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Farmers impoverished by climate change make 'lose–lose' choices, says researcher

cocoa farm
Credit: Pixabay/CC0 Public Domain

Climate change is pushing farmers in the Global South towards short-term choices that further increase their vulnerability, research involving a Bayes Business School academic suggests.

Dr. Lucrezia Nava is part of a team that has studied the challenges facing more than 3,000 Brazilian cocoa farmers whose land has been devastated by but who choose short-term solutions.

Farmers told researchers that faced with a choice of their families "starving today" or going thirsty tomorrow, they choose to feed their families today.

Those choices include further deforesting the Atlantic Forest to sell timber and make space for cattle farming, despite acknowledging this change will make their land even more vulnerable to the within a decade.

Dr. Nava said, "Climate change and have already left small-scale cocoa producers in Brazil's Atlantic rainforest struggling to feed their families as they grapple with the loss of over 40 million cocoa trees and an 89% fall in productivity. In response, they choose 'lose–lose' solutions which leave both and people increasingly vulnerable. They know that reforestation will take years to improve , water supplies and productivity.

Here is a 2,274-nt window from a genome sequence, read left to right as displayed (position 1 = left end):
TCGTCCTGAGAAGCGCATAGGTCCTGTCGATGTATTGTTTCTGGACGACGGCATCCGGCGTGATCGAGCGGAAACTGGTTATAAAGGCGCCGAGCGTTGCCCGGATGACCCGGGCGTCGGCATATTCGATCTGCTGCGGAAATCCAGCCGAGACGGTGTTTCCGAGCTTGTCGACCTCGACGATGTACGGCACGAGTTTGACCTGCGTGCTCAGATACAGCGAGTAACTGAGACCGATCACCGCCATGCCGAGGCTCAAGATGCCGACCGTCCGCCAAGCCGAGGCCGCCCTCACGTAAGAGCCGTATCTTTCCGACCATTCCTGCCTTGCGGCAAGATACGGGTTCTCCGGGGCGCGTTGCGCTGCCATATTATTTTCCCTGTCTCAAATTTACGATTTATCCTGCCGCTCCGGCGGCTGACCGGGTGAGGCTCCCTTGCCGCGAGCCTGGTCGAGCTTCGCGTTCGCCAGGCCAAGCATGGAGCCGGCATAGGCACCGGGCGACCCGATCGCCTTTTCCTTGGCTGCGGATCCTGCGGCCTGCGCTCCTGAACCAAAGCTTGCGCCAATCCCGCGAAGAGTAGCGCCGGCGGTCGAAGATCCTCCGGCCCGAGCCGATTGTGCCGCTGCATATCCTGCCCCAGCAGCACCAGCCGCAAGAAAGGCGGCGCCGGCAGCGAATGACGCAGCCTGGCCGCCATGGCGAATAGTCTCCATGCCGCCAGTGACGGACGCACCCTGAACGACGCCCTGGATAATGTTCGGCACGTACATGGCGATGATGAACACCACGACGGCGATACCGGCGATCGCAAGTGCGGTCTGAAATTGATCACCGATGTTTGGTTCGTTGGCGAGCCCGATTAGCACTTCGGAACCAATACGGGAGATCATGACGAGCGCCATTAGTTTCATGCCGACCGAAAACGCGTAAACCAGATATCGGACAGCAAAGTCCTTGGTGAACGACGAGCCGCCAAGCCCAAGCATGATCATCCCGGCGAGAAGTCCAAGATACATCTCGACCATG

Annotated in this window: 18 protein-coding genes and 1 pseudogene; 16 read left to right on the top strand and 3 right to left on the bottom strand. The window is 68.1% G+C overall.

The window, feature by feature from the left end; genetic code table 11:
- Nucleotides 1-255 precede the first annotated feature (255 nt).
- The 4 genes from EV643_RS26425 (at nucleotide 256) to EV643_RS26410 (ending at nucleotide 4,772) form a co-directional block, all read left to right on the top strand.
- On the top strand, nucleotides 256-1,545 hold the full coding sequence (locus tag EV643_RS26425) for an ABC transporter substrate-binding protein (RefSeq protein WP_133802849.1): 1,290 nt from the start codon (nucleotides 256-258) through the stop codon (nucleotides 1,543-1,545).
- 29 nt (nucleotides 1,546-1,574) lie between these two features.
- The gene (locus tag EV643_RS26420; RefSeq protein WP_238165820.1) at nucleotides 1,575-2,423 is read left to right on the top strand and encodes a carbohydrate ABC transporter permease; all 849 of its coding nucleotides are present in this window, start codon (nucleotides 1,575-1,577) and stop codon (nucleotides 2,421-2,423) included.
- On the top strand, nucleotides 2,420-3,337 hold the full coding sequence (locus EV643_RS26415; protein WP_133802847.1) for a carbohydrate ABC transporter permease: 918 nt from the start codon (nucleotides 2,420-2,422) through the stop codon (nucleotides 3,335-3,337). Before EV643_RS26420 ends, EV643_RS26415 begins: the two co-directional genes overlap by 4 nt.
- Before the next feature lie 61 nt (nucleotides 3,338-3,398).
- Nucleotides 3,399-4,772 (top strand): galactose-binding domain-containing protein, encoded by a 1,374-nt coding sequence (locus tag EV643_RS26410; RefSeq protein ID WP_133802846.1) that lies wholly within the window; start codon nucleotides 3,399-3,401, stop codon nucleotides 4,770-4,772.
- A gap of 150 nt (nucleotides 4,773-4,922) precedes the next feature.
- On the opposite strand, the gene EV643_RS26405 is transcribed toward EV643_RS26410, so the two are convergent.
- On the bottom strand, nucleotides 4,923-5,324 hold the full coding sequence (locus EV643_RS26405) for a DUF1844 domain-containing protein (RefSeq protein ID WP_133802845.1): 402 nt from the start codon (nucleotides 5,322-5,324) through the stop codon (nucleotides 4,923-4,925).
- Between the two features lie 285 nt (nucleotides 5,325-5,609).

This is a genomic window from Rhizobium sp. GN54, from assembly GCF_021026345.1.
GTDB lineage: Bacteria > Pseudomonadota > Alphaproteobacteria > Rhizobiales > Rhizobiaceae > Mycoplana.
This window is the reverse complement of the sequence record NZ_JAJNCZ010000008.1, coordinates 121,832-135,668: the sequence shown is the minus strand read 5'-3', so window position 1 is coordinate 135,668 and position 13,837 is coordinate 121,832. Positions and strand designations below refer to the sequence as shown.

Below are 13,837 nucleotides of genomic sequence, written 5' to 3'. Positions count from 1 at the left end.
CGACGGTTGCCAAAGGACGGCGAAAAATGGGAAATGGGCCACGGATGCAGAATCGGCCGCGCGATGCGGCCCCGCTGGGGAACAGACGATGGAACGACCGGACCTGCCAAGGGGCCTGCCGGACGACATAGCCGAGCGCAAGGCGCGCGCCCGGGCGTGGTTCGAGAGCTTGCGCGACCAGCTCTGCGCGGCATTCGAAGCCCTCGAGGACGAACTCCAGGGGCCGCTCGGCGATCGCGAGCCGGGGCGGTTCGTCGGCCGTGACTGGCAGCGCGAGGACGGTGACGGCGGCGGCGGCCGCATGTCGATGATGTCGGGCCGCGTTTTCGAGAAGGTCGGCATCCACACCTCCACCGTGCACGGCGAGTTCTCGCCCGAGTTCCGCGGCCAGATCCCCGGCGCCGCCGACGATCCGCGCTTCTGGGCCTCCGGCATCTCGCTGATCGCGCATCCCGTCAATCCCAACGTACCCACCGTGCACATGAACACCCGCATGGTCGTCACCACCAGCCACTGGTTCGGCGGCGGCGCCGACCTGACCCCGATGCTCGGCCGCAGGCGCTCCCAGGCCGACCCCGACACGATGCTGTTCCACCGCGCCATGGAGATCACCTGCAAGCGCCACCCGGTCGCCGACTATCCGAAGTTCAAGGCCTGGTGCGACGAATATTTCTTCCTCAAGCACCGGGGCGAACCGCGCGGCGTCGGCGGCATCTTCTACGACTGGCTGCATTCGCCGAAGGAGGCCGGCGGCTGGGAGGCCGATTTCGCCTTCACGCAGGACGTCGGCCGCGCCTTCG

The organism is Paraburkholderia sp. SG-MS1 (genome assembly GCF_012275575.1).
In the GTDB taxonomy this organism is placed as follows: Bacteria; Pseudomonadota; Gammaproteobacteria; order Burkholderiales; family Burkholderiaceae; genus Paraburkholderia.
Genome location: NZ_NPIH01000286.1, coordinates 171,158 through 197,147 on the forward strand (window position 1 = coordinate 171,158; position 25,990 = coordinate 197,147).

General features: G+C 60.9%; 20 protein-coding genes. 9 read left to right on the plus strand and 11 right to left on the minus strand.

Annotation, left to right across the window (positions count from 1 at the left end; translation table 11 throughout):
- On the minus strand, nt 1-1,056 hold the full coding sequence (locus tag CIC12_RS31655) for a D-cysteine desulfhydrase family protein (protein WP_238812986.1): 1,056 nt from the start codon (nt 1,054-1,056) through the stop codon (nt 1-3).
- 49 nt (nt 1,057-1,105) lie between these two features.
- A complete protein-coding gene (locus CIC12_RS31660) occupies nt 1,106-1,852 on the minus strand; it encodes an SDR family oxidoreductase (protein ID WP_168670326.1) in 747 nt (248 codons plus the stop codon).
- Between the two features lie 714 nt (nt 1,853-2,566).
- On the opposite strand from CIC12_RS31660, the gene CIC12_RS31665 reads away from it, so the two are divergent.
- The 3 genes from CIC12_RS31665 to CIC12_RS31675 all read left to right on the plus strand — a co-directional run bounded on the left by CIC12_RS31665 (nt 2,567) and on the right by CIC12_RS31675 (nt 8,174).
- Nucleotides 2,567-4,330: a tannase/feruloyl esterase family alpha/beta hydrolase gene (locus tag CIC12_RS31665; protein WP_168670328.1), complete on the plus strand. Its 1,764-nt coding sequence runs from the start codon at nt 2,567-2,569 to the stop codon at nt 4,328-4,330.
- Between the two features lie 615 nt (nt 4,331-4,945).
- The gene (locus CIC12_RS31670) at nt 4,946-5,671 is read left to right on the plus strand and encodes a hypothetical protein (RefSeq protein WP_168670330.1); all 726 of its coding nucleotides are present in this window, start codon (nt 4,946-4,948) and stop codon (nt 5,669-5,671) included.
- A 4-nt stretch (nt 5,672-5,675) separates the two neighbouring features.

"So instead they choose deforestation for timber and cattle farming. This speeds up desertification—so ultimately even will not be viable."

Historically, cocoa, which thrives in agroforestry systems, not only coexisted with the forest but also enriched the first European settlers—adventurers who grew wealthy from this "golden fruit." The ravages of climate change mean their descendants now depend on government aid for subsistence.

Farmers told researchers involved in the study that faced with a choice of their families "starving today" or going thirsty tomorrow, they choose to feed their families today.

Dr. Nava explained, "The more that producers such as these farmers understand the effects of climate change and the impact of local deforestation, the more fear and hopelessness push them to focus on the present—whatever the future cost.

"These producers don't need an education about the impact of deforestation—they need resources to support them and their families so they can survive until long-term solutions such as reforestation restore the forest and the productivity of their crops."

Citation: Farmers impoverished by climate change make 'lose–lose' choices, says researcher (2023, December 18) retrieved 20 April 2024 from https://phys.org/news/2023-12-farmers-impoverished-climate-loselose-choices.html
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